West Indies batsman Shamarh Brooks is hoping that his teammates will be able to take a leaf out of Everton Weekes' book and carry on his legacy in the upcoming Test series against England and beyond.
The legendary Weekes died this week at the age of 95.
"... Now that great man has gone but he has left a legacy and hopefully the guys in the team now can carry on that legacy," Brooks was quoted as saying by ESPNcricinfo.
Paying tribute to Weekes, one of the famous three 'Ws' of West Indian cricket, Brooks spoke about the influence the legendary Barbadian had on him as a youngster.
"When I scored my first Test hundred in India, I spoke about Sir Everton. Even in First-Class cricket, whenever cricket is being played at Kensington (Oval), he would always be in the president's suite watching.
"You were always able to go up there, whether it be during the game or after the game, and have a word with him about what he would have seen, what you can do differently."
Brooks made his maiden hundred, in only his third Test, against Afghanistan in Lucknow last year.
The 31-year-old is backing the West Indian batsmen to succeed against the English attack, despite concerns raised around their batting in recent weeks.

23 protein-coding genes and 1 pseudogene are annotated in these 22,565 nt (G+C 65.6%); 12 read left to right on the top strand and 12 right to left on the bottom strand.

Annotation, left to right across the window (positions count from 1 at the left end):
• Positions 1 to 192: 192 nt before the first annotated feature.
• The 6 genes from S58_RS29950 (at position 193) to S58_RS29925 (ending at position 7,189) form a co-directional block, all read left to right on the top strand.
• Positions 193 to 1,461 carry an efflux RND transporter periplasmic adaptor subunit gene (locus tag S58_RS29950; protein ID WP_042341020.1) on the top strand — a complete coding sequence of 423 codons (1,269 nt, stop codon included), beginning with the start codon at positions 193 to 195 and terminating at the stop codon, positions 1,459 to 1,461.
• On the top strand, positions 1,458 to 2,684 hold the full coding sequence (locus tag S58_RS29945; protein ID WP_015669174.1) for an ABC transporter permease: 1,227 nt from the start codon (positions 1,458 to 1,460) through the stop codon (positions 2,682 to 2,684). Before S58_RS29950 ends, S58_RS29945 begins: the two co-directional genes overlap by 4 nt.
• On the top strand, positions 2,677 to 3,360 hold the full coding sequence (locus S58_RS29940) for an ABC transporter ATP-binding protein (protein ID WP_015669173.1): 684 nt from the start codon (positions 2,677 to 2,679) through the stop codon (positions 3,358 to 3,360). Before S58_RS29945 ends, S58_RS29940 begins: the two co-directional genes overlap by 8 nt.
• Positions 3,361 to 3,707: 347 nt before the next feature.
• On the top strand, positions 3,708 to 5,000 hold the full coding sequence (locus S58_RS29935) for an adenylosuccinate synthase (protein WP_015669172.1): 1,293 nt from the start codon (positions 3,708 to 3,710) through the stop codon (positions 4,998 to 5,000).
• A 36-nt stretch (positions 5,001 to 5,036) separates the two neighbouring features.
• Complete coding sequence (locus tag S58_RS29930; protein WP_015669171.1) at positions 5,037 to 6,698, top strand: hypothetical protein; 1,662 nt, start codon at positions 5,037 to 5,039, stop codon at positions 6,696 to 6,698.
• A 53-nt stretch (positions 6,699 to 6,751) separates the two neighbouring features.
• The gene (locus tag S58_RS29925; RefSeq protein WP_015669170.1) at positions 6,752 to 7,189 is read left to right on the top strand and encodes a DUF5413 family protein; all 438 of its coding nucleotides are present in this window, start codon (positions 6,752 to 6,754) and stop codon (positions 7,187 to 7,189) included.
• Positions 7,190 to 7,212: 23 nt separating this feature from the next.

"Clearly our bowling will be our strength, and has been for the past couple of years," he said.
"If you look at our batting, when we do get it right as a unit we have won games. That's why I'm stressing on the point that we need to bat well, especially against a team like England at home, who are going to be very challenging.
"Some of us got the opportunity to bat and spend time at the crease. It's good to get out there and have a practice game but I think we are backing our preparation to bring success in this series," Brooks said.
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No England team have played international cricket in the country since 2005.
Root’s 228 had provided England a strong total of 421 and a meaningful first innings lead of 286, but Thirimanne stood firm for two sessions to remain unbeaten on 76 off 189 balls and carried Sri Lanka to 156-2 at stumps.
Lewis, who scored 16 first-class centuries in a career spanning nearly two decades, is also an experienced coach, having led Durham to three trophies between 2013 and 2016.